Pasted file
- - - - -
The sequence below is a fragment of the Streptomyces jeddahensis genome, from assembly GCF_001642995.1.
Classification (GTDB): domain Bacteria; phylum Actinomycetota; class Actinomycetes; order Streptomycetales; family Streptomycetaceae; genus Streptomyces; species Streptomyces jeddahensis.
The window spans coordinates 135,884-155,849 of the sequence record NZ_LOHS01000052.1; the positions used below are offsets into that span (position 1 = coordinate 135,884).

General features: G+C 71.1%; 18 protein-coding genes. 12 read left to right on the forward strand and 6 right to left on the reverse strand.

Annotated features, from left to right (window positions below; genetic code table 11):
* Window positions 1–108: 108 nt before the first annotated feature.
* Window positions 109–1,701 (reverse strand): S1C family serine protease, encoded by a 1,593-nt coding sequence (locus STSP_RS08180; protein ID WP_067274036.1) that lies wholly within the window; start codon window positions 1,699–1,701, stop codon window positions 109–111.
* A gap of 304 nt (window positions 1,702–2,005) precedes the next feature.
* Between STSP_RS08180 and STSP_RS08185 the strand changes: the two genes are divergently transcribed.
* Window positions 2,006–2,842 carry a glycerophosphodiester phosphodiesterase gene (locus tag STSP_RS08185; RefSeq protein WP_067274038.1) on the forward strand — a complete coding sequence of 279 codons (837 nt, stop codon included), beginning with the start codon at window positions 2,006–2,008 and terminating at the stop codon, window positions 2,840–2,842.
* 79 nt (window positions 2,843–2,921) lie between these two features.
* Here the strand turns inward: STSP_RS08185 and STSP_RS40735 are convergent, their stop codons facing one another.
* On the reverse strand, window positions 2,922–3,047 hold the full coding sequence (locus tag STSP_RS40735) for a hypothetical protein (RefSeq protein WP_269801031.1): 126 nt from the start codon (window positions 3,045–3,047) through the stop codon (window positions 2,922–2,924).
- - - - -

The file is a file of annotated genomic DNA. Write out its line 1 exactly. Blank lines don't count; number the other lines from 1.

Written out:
The sequence below is a fragment of the Streptomyces jeddahensis genome, from assembly GCF_001642995.1.